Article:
Skip to main content

Spotlight On...Helen Margaret Nightingale (1883-1921)

I recently re-read Helen Margaret Nightingale’s suffrage play, A Change of Tenant. The play was often performed at meetings and fund raisers by suffrage societies, and was also produced by professional members of the Actresses’ Franchise League. Little seemed to be known about Helen Margaret Nightingale, as Susan Croft notes in Votes for Women and Other Plays (Auroro Metro Press, 2009), which includes the text of the play. However, from the few details Susan Croft provided I was able to discover more about Helen’s life.

Helen Margaret Nightingale was born in 1883 in Banbury, Oxfordshire. Her father, Charles Frederick Nightingale (1846-1904) was the minister of the Wesleyan chapel in Marlborough Road (still in use as a Methodist church today). Charles Nightingale, who was born in Manchester, began his career in the church in 1865. He had worked in Newcastle-under-Lyme, Bradford, Sheffield, Leamington, Bolton and Torquay before moving to Banbury in 1881. In 1884 he moved to Wolverhampton, and in 1887 to London, serving first at Highbury, then Stoke Newington, Stratford, and finally Wandsworth, where he died in May 1904.

Helen’s mother was Ellen Emma, née Bayliss, born 1854 in Wolverhampton. She and Charles Nightingale married in Torquay in 1879, where Charles was minister at Union Street Chapel. Helen was the eldest child: her sister Edith Annie was born in Wolverhampton in 1885; her brother Frederick Bayliss in London (Highbury) in 1889; and Elsie Mary in Stoke Newington in 1894.

Helen was thirteen when the family moved to Wandsworth. They lived at 47 West Side, Wandsworth Common. Helen lived all her life there. In 1906, aged twenty three, she published her novel, Savile Gilchrist MD. It was fairly well received, and thought to promise well for the future of the young writer. 

Actresses' Franchise League Badge. The AFL toured A Change of Tenant in 1910.

A Change of Tenant followed in 1908. In October 1908, it was performed at a “conversazione” by the Wandsworth branch of the London Society for Women’s Suffrage. Over the next few years it was performed by other suffrage groups in Bradford, Hayward’s Heath, Leeds and elsewhere, and it was also produced by the Hammersmith Ethical Society. The play was published by the Woman Citizen Publishing Society in 1909.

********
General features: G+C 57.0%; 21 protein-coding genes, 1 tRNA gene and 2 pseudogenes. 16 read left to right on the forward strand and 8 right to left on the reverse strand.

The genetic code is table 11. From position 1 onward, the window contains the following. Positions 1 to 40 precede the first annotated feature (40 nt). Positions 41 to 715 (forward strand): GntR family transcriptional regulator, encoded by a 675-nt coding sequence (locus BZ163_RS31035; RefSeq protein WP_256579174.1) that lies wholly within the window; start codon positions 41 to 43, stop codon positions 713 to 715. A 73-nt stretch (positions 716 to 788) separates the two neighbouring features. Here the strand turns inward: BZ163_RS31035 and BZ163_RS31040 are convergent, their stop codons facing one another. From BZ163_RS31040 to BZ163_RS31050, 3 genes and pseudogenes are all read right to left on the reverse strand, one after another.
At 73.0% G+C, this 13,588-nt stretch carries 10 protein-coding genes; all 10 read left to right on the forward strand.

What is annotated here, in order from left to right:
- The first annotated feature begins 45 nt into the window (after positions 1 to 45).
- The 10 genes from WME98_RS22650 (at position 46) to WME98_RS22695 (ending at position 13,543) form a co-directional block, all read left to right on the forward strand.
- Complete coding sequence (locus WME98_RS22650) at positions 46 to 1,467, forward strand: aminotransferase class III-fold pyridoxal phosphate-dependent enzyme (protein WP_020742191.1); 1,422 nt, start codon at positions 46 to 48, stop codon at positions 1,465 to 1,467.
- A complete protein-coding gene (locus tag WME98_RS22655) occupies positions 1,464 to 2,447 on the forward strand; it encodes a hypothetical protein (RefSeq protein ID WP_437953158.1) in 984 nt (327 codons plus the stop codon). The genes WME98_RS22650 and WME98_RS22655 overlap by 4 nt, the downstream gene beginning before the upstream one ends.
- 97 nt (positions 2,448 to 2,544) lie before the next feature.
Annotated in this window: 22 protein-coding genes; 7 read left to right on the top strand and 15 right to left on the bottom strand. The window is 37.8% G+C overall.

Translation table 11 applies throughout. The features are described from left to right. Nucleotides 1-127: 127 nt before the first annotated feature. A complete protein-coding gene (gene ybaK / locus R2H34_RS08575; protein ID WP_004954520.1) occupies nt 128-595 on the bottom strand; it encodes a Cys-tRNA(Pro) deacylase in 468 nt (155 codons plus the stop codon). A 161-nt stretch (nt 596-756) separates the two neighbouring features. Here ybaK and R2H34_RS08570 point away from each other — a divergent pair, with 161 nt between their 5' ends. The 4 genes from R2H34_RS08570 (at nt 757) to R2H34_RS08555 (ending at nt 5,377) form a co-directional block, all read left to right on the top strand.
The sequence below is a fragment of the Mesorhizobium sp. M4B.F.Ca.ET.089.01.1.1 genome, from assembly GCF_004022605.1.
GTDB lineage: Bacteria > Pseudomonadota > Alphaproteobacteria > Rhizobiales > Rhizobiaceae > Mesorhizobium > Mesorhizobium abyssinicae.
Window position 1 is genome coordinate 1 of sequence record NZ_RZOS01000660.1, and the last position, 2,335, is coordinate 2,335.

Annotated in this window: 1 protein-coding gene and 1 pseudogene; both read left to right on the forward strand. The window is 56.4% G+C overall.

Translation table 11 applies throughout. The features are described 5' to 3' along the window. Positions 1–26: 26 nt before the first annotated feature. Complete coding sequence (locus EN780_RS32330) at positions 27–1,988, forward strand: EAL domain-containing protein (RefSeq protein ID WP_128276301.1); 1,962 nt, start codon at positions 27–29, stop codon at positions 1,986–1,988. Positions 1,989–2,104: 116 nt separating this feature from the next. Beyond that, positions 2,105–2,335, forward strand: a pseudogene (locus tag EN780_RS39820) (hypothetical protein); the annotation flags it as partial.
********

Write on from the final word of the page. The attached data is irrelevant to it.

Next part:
As well as supporting the cause of votes for women with her drama, Helen Nightingale wrote articles and stories for suffrage publications The Franchise and Common Cause. Later, she corresponded with Common Cause in 1921 on the issue of birth control, arguing that working class women, overburdened by frequent child bearing, should be taught birth control methods. “And have not mothers,” she wrote, “as much right as miners to a higher standard of living and greater liberty and leisure?” (Common Cause, 29 April 1921). She also wrote for The Englishwoman.

Other work included The Choir at Newcommon Road published in 1909. This was only about sixty pages long so possibly it is another play or short story, although I have been unable to find any further information. Helen also wrote lyrics for a song by composer, singer and musician Teresa Del Riego – Little Brown Bird – in 1912. She wrote an article “Why women cannot support the Labour Party” for the Lloyd George Liberal Magazine in June 1921. 

Helen Margaret Nightingale wrote for The Englishwoman

Helen was not in paid employment and “no occupation” is recorded in her details on the 1911 Census. Then, during the First World War Helen, who was still living at 47 West Side, Wandsworth Common with her family, served with the Red Cross General Service Section as a General Service Clerk at the Third London General Hospital. The hospital was housed in the repurposed Royal Victoria Patriotic School in Wandsworth. Built in 1859, the school had originally been an orphanage for soldiers, sailors’ and marines’ daughters.

Helen was one of a number of women sent to replace RAMC orderlies. She worked at the hospital from August 1915 until summer 1919, starting in the Post Office, and then transferring to the Main Hall where convoys were received. Susan Croft notes that many of the poems in a collection published after Helen’s death include references to hospital work, and were originally published in the Gazette of the 3rd London General Hospital.